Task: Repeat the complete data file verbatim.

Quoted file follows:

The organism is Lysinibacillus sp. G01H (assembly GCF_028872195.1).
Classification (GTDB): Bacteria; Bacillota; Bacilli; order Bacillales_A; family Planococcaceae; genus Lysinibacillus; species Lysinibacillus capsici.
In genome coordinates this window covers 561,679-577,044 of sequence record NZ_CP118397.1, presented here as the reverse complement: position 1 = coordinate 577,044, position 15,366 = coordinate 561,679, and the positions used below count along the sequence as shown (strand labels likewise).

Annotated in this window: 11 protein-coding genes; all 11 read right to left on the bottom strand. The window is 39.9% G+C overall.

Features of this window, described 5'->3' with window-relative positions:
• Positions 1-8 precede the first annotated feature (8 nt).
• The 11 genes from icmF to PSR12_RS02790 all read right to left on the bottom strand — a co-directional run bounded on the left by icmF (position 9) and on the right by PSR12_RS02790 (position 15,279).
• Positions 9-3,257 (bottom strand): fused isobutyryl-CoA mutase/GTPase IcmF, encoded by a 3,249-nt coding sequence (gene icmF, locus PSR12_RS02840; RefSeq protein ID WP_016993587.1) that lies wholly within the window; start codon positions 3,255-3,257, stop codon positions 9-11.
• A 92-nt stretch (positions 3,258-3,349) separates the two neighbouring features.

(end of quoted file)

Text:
The organism is Lysinibacillus sp. G01H (assembly GCF_028872195.1).
Classification (GTDB): Bacteria; Bacillota; Bacilli; order Bacillales_A; family Planococcaceae; genus Lysinibacillus; species Lysinibacillus capsici.
In genome coordinates this window covers 561,679-577,044 of sequence record NZ_CP118397.1, presented here as the reverse complement: position 1 = coordinate 577,044, position 15,366 = coordinate 561,679, and the positions used below count along the sequence as shown (strand labels likewise).

Annotated in this window: 11 protein-coding genes; all 11 read right to left on the bottom strand. The window is 39.9% G+C overall.

Features of this window, described 5'->3' with window-relative positions:
• Positions 1-8 precede the first annotated feature (8 nt).
• The 11 genes from icmF to PSR12_RS02790 all read right to left on the bottom strand — a co-directional run bounded on the left by icmF (position 9) and on the right by PSR12_RS02790 (position 15,279).
• Positions 9-3,257 (bottom strand): fused isobutyryl-CoA mutase/GTPase IcmF, encoded by a 3,249-nt coding sequence (gene icmF, locus PSR12_RS02840; RefSeq protein ID WP_016993587.1) that lies wholly within the window; start codon positions 3,255-3,257, stop codon positions 9-11.
• A 92-nt stretch (positions 3,258-3,349) separates the two neighbouring features.